Introduction

F.P. Almeida with J. Penttila, A. Jearld, Jr., and S. Clark

This version of the popular manual "Age Determination Methods for Northwest Atlantic Species" edited by J. Penttila and L. Dery and published in 1988, represents an update of the original manuscript to include additional information gathered since its publication. It includes descriptions of updated equipment and methods and a few additional species. Original images used in the manual have been converted to digital format; new images were produced directly in digital form. The object of this report is to add to the excellent body of work previously completed and to update sections that have been changed, primarily due to technological advances. The 'science' of ageing fish has changed little in the short time since the original publication; advances in technology have primarily allowed age readers to do their jobs better and faster.

The ability to perform age determinations based on the examination of hard anatomical parts is of fundamental importance in fisheries research. Certain structures in finfish and invertebrates taken from temperate waters show alternating patterns caused by seasonal changes in growth rates; a phenomenon similar to trees for which an age may be determined by counting annual rings in a cross section of the trunk. Validation of a regular periodicity in these marks permits assigning a time scale and determination of age. The successful application of techniques to enhance the detection of age marks in biological specimens is of vital importance in estimating growth and mortality rates, population age structure, and other parameters needed for understanding the dynamics of fishery resources and their response to natural phenomena and exploitation.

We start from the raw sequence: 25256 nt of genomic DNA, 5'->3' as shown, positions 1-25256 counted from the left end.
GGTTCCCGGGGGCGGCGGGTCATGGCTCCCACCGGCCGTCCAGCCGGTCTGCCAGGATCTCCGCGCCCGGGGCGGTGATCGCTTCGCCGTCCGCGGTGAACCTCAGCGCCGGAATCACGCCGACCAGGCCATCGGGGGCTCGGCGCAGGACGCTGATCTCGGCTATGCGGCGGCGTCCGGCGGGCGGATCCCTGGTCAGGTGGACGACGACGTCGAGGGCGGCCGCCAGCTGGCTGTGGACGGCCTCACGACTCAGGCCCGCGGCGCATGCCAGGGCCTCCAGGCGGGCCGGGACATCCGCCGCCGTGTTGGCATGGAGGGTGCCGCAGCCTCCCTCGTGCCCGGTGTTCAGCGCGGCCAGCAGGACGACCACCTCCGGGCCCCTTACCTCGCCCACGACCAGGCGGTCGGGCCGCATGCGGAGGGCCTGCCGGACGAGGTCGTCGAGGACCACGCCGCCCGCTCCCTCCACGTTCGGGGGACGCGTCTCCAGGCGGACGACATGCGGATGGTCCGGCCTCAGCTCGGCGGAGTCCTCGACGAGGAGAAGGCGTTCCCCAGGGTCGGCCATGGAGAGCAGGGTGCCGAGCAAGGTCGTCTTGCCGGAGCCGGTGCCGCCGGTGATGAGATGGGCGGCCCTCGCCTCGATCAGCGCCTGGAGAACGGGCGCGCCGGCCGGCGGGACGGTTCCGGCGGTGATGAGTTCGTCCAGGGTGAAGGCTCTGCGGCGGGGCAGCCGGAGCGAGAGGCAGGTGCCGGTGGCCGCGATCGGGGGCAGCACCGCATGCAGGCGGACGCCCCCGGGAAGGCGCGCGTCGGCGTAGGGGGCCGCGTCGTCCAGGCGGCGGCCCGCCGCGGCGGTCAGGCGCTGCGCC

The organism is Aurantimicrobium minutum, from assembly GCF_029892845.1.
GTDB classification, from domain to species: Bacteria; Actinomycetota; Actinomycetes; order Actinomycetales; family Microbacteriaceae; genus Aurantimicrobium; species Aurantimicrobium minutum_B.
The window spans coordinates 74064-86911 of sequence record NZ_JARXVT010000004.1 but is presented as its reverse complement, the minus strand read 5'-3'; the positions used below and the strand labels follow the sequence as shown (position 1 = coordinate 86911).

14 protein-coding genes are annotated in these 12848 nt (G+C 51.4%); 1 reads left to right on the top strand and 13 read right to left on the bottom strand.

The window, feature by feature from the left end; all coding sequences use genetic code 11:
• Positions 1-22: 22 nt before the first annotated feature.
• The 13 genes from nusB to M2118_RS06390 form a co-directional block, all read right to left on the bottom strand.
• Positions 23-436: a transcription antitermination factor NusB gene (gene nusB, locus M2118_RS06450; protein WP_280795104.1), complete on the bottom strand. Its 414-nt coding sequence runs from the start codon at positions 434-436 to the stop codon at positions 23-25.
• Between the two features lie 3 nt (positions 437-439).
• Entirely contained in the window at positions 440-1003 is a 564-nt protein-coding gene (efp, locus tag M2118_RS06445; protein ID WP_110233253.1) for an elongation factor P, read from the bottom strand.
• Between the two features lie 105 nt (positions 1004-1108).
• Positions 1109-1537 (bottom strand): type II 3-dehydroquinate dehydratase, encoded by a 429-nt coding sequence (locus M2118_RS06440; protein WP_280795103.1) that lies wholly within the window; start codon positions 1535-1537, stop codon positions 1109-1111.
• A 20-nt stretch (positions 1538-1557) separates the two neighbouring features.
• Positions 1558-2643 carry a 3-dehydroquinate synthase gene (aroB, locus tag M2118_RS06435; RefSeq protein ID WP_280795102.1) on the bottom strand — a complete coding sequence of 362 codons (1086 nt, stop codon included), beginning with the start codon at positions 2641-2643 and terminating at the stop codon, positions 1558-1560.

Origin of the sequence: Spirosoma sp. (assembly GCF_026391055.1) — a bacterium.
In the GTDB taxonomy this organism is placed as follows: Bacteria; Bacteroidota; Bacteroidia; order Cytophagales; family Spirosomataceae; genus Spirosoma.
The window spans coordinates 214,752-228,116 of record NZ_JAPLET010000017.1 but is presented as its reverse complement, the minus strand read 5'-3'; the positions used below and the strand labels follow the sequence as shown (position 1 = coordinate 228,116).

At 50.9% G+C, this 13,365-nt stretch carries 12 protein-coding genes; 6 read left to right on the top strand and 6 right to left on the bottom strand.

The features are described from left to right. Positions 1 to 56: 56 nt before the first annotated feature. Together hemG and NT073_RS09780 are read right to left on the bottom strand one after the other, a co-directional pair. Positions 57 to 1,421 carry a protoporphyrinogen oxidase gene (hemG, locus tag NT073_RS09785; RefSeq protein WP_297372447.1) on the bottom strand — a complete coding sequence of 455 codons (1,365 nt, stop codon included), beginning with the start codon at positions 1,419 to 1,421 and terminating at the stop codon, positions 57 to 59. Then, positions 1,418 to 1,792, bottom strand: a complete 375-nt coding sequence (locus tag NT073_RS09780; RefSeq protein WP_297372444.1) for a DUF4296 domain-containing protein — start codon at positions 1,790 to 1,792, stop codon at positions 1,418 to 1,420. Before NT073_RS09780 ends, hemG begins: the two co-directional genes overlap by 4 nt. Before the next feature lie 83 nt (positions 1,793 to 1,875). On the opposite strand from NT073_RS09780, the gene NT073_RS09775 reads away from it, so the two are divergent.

A wide variety of age determination techniques have been developed for finfish and invertebrates which depend on the detection of contrasting bands in body parts such as scales, otoliths, fin rays, spines, and vertebrae of fish, as well as external and internal structures of mollusc valves. At the Woods Hole Laboratory of the Northeast Fisheries Science Center (NEFSC), such studies have been conducted since the 1960's and a considerable body of information has been compiled for a variety of Northwest Atlantic species. The purpose of this manual is to document the techniques used by staff at Woods Hole for researchers dealing with similar species and problems in other regions.